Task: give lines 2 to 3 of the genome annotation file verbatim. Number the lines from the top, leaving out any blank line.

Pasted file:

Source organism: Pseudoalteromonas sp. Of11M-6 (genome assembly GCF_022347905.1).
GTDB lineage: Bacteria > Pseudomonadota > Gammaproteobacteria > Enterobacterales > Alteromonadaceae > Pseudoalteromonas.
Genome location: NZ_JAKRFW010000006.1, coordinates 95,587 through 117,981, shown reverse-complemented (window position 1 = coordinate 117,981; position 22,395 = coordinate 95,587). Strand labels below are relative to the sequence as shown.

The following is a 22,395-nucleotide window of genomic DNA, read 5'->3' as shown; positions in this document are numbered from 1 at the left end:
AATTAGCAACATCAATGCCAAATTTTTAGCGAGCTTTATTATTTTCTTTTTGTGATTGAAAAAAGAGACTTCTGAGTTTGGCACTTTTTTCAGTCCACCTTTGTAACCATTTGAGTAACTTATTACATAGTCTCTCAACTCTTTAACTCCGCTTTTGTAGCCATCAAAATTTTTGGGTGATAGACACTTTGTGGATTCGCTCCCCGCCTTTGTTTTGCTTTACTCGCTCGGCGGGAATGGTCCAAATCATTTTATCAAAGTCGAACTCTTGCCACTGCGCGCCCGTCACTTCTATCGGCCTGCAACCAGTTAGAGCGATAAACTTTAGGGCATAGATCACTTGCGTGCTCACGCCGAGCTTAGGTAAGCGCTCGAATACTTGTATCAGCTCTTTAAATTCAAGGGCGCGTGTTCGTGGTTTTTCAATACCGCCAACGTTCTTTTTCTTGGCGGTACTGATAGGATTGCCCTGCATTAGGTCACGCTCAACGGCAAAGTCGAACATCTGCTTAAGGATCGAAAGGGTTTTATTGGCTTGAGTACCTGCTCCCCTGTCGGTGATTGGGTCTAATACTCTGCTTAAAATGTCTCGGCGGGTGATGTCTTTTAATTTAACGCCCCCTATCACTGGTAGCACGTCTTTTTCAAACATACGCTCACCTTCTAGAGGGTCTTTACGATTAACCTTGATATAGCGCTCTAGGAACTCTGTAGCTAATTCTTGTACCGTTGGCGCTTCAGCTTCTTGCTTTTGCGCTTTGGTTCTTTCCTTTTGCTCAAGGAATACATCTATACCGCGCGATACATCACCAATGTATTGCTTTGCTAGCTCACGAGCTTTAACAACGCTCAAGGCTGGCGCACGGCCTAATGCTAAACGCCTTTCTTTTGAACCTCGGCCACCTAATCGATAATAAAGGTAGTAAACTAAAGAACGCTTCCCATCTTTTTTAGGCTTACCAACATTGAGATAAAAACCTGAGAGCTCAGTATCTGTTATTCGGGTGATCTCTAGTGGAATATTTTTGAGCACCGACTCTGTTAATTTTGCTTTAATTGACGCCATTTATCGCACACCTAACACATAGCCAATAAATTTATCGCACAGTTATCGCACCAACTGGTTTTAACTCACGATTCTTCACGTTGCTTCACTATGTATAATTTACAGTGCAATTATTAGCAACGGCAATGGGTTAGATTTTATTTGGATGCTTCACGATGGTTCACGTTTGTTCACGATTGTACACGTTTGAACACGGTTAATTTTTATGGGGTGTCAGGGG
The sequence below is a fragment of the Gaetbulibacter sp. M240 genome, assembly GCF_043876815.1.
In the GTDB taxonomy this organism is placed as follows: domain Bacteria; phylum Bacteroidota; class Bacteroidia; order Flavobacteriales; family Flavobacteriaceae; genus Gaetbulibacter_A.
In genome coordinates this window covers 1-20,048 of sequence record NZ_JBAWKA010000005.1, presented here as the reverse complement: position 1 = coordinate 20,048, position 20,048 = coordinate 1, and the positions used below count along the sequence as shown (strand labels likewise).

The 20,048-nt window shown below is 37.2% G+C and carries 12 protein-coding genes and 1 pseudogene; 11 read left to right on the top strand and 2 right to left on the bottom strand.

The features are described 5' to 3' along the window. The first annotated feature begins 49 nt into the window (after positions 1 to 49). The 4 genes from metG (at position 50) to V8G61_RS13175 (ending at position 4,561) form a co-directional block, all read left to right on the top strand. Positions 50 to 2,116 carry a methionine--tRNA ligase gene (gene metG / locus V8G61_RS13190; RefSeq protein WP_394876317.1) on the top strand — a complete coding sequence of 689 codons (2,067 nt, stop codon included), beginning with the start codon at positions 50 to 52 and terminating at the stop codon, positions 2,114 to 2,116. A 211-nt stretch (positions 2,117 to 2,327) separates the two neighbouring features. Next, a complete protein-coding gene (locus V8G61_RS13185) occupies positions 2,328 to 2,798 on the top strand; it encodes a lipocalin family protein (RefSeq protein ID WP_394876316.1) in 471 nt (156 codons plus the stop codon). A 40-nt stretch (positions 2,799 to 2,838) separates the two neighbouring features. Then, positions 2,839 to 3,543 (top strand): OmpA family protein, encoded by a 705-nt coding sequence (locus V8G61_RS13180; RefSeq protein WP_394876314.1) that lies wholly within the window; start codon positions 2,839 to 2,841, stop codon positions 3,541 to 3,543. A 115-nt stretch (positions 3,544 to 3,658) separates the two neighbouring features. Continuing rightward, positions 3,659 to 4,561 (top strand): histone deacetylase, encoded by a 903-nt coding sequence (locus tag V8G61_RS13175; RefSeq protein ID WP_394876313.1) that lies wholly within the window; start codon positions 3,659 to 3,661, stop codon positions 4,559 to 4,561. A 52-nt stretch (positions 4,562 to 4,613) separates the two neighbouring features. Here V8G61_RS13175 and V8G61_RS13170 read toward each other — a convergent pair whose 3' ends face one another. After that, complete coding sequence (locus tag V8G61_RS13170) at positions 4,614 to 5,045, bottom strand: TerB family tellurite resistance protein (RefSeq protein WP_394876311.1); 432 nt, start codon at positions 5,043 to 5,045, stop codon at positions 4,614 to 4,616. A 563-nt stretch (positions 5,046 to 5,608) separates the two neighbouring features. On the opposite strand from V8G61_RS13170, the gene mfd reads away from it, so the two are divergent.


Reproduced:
GTDB lineage: Bacteria > Pseudomonadota > Gammaproteobacteria > Enterobacterales > Alteromonadaceae > Pseudoalteromonas.
Genome location: NZ_JAKRFW010000006.1, coordinates 95,587 through 117,981, shown reverse-complemented (window position 1 = coordinate 117,981; position 22,395 = coordinate 95,587). Strand labels below are relative to the sequence as shown.